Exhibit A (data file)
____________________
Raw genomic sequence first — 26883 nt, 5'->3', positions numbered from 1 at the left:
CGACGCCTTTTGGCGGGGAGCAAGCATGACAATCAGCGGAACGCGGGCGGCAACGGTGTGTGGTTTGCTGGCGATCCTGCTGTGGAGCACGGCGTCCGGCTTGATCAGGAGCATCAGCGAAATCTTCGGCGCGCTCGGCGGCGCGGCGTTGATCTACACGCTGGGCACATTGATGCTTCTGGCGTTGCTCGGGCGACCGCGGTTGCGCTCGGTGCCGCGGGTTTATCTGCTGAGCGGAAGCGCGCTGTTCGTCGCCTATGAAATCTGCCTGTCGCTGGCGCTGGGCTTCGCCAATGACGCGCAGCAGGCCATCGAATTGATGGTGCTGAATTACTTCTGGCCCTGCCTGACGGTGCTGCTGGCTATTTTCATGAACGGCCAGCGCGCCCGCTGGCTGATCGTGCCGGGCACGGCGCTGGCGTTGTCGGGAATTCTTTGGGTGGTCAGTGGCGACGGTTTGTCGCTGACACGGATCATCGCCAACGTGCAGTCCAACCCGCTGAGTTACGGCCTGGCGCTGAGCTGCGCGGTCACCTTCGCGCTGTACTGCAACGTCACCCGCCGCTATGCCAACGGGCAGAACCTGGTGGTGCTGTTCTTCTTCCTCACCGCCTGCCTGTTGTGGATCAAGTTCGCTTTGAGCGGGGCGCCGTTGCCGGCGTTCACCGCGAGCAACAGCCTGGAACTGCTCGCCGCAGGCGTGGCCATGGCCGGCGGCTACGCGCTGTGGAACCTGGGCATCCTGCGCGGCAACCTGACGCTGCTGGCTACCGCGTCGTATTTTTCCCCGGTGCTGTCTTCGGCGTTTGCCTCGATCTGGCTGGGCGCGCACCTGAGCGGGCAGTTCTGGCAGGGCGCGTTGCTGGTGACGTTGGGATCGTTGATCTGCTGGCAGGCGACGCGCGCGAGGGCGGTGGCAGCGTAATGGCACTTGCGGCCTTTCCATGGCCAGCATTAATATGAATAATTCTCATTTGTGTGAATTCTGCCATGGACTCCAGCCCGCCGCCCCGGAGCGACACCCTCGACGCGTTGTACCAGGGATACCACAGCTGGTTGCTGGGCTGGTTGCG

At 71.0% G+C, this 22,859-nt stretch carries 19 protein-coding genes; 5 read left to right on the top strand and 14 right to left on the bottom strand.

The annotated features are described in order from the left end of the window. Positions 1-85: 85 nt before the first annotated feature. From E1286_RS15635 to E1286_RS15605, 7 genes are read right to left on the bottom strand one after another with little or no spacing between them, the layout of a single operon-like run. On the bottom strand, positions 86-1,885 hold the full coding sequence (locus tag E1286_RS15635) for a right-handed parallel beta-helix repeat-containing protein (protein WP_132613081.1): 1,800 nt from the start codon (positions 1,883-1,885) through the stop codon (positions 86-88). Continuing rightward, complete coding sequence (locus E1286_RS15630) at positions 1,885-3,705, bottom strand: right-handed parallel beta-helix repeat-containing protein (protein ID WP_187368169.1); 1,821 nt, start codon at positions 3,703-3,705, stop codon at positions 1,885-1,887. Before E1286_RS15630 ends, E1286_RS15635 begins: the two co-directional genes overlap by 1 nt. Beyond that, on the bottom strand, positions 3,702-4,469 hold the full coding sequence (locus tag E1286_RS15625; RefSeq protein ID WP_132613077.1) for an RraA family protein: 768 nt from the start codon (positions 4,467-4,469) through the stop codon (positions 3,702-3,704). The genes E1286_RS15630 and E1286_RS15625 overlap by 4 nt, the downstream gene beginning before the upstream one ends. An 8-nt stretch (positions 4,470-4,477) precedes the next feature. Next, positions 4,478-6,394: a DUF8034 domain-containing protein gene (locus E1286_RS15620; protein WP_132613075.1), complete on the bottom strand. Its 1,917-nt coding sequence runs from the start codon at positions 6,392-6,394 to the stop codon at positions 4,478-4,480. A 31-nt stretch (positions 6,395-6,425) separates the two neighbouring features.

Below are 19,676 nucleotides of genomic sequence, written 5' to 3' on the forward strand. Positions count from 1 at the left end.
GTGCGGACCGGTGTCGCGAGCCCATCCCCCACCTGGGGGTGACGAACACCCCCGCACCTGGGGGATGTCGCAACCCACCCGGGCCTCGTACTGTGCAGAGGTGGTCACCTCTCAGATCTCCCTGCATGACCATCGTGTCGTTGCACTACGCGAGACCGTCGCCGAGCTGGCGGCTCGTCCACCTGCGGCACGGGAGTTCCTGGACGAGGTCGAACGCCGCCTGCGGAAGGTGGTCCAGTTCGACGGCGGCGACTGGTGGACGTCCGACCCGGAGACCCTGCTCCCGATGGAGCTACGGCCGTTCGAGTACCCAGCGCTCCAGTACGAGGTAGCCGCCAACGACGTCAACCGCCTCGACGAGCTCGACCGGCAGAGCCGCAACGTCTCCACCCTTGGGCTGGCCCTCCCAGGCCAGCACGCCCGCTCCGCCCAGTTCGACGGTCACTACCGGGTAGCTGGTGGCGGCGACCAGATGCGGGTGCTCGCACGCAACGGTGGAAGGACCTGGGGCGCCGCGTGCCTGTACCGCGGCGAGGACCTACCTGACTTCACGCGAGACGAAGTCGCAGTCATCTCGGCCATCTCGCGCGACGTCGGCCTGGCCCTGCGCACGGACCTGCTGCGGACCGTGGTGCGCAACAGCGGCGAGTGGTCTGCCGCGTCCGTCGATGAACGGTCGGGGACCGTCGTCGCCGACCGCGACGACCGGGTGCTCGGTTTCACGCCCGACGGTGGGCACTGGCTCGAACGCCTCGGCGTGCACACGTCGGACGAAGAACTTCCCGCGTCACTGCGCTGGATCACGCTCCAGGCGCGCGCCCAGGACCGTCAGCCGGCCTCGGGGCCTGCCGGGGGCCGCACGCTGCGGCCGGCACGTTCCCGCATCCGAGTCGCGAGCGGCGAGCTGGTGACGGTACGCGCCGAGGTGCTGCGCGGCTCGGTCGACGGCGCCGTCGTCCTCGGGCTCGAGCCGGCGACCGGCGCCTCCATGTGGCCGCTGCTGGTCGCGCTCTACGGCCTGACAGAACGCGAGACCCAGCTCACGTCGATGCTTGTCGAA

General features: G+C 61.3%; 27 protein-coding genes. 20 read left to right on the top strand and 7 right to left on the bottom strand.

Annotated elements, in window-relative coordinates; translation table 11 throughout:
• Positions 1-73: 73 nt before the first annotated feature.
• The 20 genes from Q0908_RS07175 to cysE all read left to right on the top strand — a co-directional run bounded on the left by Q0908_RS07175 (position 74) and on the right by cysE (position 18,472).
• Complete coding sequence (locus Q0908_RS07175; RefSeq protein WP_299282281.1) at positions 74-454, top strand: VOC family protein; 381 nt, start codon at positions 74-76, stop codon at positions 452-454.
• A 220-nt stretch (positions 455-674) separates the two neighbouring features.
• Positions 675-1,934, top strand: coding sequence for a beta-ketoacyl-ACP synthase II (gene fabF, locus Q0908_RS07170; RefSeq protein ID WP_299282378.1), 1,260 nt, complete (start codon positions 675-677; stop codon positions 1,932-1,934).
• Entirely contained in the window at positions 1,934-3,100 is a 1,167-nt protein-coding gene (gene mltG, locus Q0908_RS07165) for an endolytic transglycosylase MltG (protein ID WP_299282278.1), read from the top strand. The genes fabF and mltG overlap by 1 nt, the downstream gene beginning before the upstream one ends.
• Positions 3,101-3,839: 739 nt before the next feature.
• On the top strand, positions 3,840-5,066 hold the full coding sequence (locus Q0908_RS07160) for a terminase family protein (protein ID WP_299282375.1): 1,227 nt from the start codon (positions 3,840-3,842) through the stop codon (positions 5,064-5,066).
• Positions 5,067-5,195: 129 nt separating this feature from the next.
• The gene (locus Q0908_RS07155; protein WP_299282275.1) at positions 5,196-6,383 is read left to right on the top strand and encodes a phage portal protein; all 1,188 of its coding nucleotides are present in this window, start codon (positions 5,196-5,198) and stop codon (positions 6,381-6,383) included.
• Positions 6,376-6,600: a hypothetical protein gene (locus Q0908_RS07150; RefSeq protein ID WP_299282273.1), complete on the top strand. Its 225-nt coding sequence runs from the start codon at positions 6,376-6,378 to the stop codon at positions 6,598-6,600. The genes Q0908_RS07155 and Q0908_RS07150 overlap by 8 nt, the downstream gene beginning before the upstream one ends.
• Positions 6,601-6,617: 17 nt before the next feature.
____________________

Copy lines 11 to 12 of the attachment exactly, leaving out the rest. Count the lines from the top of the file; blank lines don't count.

• Complete coding sequence (locus Q0908_RS07175; RefSeq protein WP_299282281.1) at positions 74-454, top strand: VOC family protein; 381 nt, start codon at positions 74-76, stop codon at positions 452-454.
• A 220-nt stretch (positions 455-674) separates the two neighbouring features.